Top Fears for American Adults

Top FearsTerrorism was not a top fear – until 9/11. Jaws incited more fear of sharks. The things people fear do change over time (otherwise, monsters under the bed would top many lists. So, Chapman University began an annual process of surveying American adults nationwide about their top fears last year. Their America’s Top Fears 2015 survey was just released and shows what scares people most now as well as what actions might have been taken to address those fears.

So, what fears kept people up at night this year? The top results did not include death in the family, Ebola, public speaking or natural disasters. The top fear of U.S. adults today is corruption of government officials (maybe they are having nightmares after watching the Presidential candidate debates?). According to Chapman University, 58 percent of the survey respondents cited government corruption as something that scares them.

What else made the top 10 list of things feared by people in the U.S. today? Many of the top things people were “very afraid” or “afraid” of were computer related. The number two item cited was cyber-terrorism, number three was corporate tracking of personal information and number five was government tracking of personal information.

Closely related, fears about identity theft and financial fraud were named by many respondents. The number seven item was identity theft and number 10 was credit card fraud.

The remaining items in the 10 top fears dealt with terror or financial fears. Number four was terrorist attacks, six with bio-warfare, eight was economic collapse and the ninth item was running out of money in the future. Gun control, Obamacare and war just missed making the top 10 fears for American adults.

In April 2015, the Chapman University team surveyed a random sample of 1,541 adults from across the country. They were asked their level of fear about 88 different potentially scary things ranging from crime, the government, personal anxieties, disasters, cyber space, aging, health issues and many others. They were even asked about traditionally spooky things like the paranormal and haunted houses. The participants were asked to rate each item based on a scale of 1 (not at all scary) to a 4 (something very scary).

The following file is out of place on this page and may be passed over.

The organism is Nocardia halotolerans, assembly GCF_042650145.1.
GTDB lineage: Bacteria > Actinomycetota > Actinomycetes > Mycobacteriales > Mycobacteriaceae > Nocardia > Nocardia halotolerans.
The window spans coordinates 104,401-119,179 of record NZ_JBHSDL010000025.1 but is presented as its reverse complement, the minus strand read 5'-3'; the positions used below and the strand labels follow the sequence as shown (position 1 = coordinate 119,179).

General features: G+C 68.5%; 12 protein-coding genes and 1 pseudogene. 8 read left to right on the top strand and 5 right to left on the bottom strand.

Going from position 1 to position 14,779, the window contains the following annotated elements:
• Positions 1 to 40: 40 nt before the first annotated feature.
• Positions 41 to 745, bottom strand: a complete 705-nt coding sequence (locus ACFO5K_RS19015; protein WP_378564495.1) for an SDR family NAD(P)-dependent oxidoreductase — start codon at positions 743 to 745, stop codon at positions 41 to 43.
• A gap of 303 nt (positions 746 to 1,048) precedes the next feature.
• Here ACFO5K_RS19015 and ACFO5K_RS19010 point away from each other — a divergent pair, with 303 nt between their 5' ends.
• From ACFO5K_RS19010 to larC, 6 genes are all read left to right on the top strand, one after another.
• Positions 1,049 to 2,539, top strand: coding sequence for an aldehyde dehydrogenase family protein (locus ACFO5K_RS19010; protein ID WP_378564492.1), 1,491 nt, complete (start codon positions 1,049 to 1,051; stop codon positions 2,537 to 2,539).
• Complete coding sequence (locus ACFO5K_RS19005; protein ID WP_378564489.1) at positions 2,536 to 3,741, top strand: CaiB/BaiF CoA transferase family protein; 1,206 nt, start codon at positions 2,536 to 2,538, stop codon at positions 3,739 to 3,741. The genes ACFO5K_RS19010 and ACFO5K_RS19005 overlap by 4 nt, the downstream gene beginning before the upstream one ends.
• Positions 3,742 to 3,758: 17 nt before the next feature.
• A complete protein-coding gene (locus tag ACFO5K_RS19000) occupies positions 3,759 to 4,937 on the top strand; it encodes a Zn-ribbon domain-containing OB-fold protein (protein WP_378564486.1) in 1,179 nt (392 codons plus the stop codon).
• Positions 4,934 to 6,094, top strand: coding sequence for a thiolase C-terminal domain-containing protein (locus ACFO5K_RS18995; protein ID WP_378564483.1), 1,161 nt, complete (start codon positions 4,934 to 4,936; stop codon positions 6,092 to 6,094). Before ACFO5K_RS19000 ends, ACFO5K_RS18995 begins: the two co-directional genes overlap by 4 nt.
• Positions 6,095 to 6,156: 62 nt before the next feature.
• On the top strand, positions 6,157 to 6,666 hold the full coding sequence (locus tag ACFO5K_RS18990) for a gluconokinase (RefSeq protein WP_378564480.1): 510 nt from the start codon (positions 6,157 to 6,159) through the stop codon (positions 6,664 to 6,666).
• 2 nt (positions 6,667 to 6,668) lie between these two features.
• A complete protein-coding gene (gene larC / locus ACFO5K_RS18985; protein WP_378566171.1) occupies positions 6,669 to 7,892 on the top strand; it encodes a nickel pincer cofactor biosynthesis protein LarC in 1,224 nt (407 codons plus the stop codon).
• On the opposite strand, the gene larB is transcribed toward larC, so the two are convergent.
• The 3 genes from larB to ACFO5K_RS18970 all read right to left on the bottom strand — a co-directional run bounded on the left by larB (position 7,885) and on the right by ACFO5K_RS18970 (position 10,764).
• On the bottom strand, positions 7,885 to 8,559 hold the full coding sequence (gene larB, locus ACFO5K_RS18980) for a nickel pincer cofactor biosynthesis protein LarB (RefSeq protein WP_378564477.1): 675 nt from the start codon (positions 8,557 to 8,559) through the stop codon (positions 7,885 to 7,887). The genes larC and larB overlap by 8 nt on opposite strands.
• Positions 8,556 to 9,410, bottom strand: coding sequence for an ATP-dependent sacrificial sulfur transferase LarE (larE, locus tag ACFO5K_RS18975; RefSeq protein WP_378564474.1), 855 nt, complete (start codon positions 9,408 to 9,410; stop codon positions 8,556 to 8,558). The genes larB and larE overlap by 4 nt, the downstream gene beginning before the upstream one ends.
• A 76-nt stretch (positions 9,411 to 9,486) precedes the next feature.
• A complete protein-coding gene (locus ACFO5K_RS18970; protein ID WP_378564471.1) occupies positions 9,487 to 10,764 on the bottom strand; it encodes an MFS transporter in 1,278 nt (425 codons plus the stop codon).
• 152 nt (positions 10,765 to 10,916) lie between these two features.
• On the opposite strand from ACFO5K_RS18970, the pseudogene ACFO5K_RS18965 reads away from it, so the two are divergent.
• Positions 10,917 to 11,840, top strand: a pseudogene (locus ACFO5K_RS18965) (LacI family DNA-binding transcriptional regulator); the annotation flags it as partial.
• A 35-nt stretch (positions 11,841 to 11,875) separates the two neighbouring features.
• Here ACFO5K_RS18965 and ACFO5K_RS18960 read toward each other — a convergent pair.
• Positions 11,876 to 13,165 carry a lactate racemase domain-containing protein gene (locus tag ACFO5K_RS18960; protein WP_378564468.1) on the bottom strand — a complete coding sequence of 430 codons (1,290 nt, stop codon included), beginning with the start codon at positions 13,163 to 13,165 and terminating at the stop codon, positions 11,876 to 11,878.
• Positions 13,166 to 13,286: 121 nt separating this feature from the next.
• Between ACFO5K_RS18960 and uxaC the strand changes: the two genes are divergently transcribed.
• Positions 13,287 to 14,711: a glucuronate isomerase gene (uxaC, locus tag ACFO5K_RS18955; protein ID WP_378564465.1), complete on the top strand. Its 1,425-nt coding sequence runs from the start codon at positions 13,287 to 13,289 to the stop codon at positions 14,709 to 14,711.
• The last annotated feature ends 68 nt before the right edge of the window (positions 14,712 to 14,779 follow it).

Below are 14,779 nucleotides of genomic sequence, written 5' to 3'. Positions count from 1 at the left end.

The Chapman team categorized top fears in 10 major domains. They are crime, personal anxieties (i.e., tight spaces, public speaking, heights), judgment of others (e.g., gender identity, appearance), environmental, daily life (such as rejection), technology, natural disasters, personal future (dying, illness, going broke), man-made disasters, and government-related issues (e.g., gun control, corruption, drones).
The next phase of the survey looked at actions American adults took because of their top fears. For example, 10.5 percent reported that they purchased a gun because of their fears. The top action people take to address their fears is entering the voting booth (22.6 percent used fear-based voting to address their concerns, whether about government corruption, war, crime, etc.). Buying a home alarm system and putting a child in private school were also two popular actions taken out to address fears.

Written and directed by Dyanne Weiss

Chapman: The Chapman University Survey on American Fears
ABC News: What Scares Americans: Going Broke, Terrorism and Sometimes Zombies
Discover: The Scariest Animals, by the Numbers
NY Magazine: What Americans Fear the Most

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